9. A method according to claim 1, wherein the step of scheduling according to the predetermined protocol comprises the step of completing said assay only with an activity of (a) preceded by an incubating step.
10. A method according to claim 9, wherein the incubating step is preceded by at least one activity of (a).
11. A method according to claim 10, wherein a second incubating step must immediately precede the activity of (a) preceding the first-mentioned incubating step.
12. A method according to claim 1, wherein the step of scheduling according to the predetermined protocol comprises the step of performing an activity of (a) during the period of an incubating step.
13. A method according to claim 1, wherein the step of scheduling according to the predetermined protocol comprises the step of sequencing the activities of (a) and incubating steps associated with each of the assays in a specific order.
14. A method according to claim 1, wherein any one of the activities includes events and the step of scheduling according to the predetermined protocol comprises the step of sequencing the events in a specific order.
15. A method according to claim 14, wherein the step of sequencing the events comprises the step of setting a nominal period of time for certain events.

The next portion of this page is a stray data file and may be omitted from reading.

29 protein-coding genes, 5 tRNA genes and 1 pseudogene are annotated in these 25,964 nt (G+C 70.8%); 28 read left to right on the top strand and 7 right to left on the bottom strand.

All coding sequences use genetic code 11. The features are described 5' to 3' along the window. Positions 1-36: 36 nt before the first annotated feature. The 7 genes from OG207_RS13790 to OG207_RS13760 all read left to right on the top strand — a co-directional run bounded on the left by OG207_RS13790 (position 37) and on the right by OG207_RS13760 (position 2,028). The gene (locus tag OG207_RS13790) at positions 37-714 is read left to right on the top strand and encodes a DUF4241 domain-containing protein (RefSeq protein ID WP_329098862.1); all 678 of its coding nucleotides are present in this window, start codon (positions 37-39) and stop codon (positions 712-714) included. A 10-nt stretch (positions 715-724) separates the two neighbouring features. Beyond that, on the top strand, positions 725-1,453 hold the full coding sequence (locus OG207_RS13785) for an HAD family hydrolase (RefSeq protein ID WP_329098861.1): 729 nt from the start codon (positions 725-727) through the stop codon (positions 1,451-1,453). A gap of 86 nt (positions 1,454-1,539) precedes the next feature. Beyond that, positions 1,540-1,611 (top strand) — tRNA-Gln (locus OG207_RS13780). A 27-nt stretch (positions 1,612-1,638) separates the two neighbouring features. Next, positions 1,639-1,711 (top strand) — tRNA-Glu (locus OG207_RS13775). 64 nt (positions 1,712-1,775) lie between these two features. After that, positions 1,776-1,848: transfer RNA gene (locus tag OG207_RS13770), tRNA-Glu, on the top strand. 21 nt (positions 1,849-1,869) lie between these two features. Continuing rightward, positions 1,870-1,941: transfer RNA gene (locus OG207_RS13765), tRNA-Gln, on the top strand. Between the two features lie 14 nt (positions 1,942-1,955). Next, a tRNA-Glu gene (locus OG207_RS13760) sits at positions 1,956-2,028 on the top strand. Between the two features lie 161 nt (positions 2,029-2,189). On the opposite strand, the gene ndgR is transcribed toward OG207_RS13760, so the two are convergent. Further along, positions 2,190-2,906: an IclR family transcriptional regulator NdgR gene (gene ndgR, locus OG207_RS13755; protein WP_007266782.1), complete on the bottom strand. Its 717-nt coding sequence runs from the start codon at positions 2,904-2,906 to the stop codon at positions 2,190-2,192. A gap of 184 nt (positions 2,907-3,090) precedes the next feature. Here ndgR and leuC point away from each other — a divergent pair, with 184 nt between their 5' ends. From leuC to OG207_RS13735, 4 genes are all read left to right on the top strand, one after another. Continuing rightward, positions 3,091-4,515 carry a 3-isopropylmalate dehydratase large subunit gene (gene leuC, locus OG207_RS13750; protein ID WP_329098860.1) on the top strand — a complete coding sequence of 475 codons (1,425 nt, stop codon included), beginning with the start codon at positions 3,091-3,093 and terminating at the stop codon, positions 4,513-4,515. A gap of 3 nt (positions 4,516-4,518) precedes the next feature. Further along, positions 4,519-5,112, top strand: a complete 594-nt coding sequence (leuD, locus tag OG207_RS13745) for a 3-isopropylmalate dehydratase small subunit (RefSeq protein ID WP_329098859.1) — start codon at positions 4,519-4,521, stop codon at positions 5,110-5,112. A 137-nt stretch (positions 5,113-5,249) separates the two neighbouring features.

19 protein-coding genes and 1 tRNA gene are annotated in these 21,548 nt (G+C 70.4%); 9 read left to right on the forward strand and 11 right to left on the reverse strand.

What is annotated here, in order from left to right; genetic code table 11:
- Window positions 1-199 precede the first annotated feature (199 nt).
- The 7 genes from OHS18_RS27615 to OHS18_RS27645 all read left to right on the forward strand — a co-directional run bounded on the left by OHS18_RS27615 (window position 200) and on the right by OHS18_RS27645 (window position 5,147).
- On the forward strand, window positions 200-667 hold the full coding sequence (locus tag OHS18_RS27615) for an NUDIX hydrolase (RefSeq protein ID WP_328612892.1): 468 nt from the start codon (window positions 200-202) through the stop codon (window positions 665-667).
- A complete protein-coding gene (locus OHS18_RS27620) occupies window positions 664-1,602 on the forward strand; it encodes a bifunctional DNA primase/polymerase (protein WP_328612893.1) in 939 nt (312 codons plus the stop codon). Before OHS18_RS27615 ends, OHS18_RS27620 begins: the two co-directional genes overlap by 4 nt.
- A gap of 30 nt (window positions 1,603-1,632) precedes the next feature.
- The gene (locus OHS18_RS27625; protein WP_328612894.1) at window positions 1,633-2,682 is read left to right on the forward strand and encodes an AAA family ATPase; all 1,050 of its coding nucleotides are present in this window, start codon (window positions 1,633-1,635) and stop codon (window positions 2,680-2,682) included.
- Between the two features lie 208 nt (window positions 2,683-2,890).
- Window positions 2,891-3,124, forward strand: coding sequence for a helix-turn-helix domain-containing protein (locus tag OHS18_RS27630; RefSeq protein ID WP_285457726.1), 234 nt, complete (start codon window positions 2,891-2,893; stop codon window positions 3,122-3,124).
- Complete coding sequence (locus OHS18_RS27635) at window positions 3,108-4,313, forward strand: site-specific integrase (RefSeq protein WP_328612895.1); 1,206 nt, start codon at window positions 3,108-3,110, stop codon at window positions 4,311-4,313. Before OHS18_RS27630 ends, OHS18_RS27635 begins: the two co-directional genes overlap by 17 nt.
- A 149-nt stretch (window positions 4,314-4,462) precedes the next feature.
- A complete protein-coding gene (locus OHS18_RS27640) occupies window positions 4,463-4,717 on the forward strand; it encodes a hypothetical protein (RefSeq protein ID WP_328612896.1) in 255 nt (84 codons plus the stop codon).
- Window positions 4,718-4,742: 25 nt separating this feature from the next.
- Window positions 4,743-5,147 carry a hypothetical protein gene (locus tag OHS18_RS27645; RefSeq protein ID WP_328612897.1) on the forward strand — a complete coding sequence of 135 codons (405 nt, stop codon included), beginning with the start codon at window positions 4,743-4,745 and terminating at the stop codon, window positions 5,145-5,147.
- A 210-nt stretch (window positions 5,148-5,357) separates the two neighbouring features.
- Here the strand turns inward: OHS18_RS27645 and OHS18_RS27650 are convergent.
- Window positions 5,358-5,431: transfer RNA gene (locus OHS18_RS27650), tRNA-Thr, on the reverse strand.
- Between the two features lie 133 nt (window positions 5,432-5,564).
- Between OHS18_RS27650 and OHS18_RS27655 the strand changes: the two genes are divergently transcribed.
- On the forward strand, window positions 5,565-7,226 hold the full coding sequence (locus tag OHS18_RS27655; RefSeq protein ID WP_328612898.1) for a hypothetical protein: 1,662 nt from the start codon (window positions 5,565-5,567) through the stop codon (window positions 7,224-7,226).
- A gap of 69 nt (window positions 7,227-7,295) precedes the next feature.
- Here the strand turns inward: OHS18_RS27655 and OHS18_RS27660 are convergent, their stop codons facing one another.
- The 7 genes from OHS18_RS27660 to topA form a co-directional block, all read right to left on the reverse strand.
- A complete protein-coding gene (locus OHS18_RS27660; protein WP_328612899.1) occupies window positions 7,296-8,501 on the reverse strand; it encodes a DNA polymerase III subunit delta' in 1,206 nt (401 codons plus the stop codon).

16. A method for simultaneously performing at least two assays, said assays comprising a plurality of activities, for a plurality of liquid samples on a continuous analytical system, said method comprising the steps of:
combining an aliquot of a first liquid sample with at least one reagent in a first reaction container to form a first assay reaction mixture for said first liquid sample;
combining an aliquot of a second liquid sample with at least one reagent in a second reaction container to form a second assay reaction mixture for said second liquid sample;
incubating said first and said second assay reaction mixtures at least one time;
performing activities associated with each assay other than said combining and said incubating on the first and second assay reaction mixtures to complete each assay, said other activities including analyzing the incubated assay reaction mixtures; and